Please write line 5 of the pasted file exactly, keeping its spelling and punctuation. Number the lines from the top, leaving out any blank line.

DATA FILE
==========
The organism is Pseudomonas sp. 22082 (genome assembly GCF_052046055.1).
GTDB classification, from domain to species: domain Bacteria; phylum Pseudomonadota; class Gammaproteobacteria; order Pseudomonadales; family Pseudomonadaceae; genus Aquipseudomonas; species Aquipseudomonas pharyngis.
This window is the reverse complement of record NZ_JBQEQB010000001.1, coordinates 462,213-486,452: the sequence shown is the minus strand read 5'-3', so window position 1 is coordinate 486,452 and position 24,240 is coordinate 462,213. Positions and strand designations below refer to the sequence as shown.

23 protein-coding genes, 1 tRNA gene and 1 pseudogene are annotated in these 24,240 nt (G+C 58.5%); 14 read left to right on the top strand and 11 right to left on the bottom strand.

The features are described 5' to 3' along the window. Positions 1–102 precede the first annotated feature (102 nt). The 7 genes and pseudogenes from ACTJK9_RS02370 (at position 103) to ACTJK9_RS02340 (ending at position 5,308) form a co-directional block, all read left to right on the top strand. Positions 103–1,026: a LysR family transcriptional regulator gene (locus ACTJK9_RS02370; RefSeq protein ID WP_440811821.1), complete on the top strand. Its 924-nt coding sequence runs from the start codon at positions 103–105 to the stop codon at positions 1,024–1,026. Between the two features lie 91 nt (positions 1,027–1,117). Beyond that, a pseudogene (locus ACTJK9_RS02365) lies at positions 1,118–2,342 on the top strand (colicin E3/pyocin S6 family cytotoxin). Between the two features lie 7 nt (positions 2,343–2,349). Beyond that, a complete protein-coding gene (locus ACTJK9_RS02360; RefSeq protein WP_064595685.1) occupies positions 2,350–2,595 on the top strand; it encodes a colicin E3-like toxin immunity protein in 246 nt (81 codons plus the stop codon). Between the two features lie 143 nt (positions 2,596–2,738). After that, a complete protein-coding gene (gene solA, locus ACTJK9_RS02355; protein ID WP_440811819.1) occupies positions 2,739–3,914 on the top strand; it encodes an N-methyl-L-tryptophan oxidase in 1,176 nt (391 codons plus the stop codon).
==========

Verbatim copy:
The features are described 5' to 3' along the window. Positions 1–102 precede the first annotated feature (102 nt). The 7 genes and pseudogenes from ACTJK9_RS02370 (at position 103) to ACTJK9_RS02340 (ending at position 5,308) form a co-directional block, all read left to right on the top strand. Positions 103–1,026: a LysR family transcriptional regulator gene (locus ACTJK9_RS02370; RefSeq protein ID WP_440811821.1), complete on the top strand. Its 924-nt coding sequence runs from the start codon at positions 103–105 to the stop codon at positions 1,024–1,026. Between the two features lie 91 nt (positions 1,027–1,117). Beyond that, a pseudogene (locus ACTJK9_RS02365) lies at positions 1,118–2,342 on the top strand (colicin E3/pyocin S6 family cytotoxin). Between the two features lie 7 nt (positions 2,343–2,349). Beyond that, a complete protein-coding gene (locus ACTJK9_RS02360; RefSeq protein WP_064595685.1) occupies positions 2,350–2,595 on the top strand; it encodes a colicin E3-like toxin immunity protein in 246 nt (81 codons plus the stop codon). Between the two features lie 143 nt (positions 2,596–2,738). After that, a complete protein-coding gene (gene solA, locus ACTJK9_RS02355; protein ID WP_440811819.1) occupies positions 2,739–3,914 on the top strand; it encodes an N-methyl-L-tryptophan oxidase in 1,176 nt (391 codons plus the stop codon).